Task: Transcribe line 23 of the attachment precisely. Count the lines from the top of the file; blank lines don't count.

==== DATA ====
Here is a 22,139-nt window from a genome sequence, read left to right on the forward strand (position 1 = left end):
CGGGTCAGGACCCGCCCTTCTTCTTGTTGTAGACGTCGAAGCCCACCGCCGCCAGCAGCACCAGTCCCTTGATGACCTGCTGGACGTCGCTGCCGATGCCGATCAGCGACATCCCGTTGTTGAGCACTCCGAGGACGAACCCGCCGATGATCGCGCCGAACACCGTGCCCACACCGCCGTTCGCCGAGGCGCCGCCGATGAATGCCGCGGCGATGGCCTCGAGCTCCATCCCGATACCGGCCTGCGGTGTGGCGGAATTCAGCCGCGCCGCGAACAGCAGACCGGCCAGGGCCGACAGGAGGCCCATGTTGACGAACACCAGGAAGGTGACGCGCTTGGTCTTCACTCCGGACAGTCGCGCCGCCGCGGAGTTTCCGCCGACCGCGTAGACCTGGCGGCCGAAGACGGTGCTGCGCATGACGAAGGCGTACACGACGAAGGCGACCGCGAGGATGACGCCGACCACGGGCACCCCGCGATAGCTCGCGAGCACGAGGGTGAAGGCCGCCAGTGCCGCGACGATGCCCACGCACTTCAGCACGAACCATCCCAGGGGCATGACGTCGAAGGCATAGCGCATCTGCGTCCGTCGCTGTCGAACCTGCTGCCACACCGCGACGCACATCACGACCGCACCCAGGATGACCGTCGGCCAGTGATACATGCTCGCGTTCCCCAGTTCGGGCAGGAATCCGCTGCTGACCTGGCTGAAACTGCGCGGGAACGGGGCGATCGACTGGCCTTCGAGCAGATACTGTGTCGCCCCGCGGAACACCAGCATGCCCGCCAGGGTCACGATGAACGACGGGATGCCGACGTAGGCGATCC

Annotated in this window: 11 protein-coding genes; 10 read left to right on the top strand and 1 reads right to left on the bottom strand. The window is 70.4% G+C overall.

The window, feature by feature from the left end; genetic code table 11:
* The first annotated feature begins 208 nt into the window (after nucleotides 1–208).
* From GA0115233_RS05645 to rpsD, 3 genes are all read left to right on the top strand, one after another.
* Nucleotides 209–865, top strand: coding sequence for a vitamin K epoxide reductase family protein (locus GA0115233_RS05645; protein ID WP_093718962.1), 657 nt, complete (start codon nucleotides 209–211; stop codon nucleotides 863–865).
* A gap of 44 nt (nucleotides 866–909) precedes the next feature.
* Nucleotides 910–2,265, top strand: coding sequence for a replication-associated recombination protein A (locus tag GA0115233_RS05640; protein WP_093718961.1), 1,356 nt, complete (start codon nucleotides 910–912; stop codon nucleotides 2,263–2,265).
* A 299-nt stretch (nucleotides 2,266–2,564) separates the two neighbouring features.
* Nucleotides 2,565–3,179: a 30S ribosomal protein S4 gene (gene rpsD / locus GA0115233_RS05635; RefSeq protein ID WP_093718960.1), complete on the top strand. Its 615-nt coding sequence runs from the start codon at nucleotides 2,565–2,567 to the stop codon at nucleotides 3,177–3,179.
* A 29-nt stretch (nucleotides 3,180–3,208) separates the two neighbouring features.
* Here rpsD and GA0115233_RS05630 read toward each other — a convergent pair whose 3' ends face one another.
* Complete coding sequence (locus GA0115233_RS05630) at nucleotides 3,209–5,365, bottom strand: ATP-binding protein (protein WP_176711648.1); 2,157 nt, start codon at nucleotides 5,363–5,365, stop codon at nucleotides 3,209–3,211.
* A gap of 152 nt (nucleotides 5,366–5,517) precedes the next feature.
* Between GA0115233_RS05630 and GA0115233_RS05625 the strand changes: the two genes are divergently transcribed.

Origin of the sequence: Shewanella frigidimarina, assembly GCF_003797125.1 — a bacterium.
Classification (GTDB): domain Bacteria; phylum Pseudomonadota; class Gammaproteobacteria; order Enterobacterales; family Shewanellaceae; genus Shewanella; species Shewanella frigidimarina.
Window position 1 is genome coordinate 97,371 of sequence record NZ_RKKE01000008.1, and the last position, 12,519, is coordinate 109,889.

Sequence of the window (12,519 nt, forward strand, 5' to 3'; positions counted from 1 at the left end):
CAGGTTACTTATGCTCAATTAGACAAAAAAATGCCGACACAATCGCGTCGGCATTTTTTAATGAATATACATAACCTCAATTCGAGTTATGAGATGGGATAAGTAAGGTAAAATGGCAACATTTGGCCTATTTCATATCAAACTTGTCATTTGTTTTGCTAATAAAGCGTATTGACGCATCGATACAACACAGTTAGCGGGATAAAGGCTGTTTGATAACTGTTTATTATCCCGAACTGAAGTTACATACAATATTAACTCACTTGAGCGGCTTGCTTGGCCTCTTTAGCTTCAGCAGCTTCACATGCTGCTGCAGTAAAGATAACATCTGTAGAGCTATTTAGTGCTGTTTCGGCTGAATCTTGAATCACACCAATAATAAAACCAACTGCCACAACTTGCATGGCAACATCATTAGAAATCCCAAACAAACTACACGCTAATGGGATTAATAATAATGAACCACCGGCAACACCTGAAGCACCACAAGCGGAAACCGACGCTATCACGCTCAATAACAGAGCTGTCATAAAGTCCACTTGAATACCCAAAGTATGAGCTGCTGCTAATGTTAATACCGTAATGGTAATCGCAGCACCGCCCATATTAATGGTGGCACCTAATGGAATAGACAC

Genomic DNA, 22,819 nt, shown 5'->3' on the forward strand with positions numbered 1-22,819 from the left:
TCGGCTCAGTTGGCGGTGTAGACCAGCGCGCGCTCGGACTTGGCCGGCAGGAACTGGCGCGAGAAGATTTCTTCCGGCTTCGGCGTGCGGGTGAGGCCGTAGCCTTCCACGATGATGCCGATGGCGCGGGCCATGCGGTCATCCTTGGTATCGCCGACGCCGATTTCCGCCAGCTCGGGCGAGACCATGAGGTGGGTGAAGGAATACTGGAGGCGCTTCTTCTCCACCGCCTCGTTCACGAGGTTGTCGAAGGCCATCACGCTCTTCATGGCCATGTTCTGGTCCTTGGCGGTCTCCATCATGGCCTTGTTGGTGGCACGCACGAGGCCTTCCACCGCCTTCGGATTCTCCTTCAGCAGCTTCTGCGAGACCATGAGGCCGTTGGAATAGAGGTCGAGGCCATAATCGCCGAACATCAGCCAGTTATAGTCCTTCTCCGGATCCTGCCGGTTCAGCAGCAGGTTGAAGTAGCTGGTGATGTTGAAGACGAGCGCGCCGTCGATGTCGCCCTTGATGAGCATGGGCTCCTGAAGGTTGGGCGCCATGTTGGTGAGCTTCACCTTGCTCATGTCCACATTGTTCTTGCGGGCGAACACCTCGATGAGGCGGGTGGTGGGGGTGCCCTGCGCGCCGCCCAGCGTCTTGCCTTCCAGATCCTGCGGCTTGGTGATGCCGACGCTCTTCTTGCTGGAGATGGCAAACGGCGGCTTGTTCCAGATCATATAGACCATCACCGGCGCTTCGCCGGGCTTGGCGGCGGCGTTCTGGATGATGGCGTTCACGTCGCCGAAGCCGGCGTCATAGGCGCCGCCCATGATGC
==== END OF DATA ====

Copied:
TCGGCTCAGTTGGCGGTGTAGACCAGCGCGCGCTCGGACTTGGCCGGCAGGAACTGGCGCGAGAAGATTTCTTCCGGCTTCGGCGTGCGGGTGAGGCCGTAGCCTTCCACGATGATGCCGATGGCGCGGGCCATGCGGTCATCCTTGGTATCGCCGACGCCGATTTCCGCCAGCTCGGGCGAGACCATGAGGTGGGTGAAGGAATACTGGAGGCGCTTCTTCTCCACCGCCTCGTTCACGAGGTTGTCGAAGGCCATCACGCTCTTCATGGCCATGTTCTGGTCCTTGGCGGTCTCCATCATGGCCTTGTTGGTGGCACGCACGAGGCCTTCCACCGCCTTCGGATTCTCCTTCAGCAGCTTCTGCGAGACCATGAGGCCGTTGGAATAGAGGTCGAGGCCATAATCGCCGAACATCAGCCAGTTATAGTCCTTCTCCGGATCCTGCCGGTTCAGCAGCAGGTTGAAGTAGCTGGTGATGTTGAAGACGAGCGCGCCGTCGATGTCGCCCTTGATGAGCATGGGCTCCTGAAGGTTGGGCGCCATGTTGGTGAGCTTCACCTTGCTCATGTCCACATTGTTCTTGCGGGCGAACACCTCGATGAGGCGGGTGGTGGGGGTGCCCTGCGCGCCGCCCAGCGTCTTGCCTTCCAGATCCTGCGGCTTGGTGATGCCGACGCTCTTCTTGCTGGAGATGGCAAACGGCGGCTTGTTCCAGATCATATAGACCATCACCGGCGCTTCGCCGGGCTTGGCGGCGGCGTTCTGGATGATGGCGTTCACGTCGCCGAAGCCGGCGTCATAGGCGCCGCCCATGATGC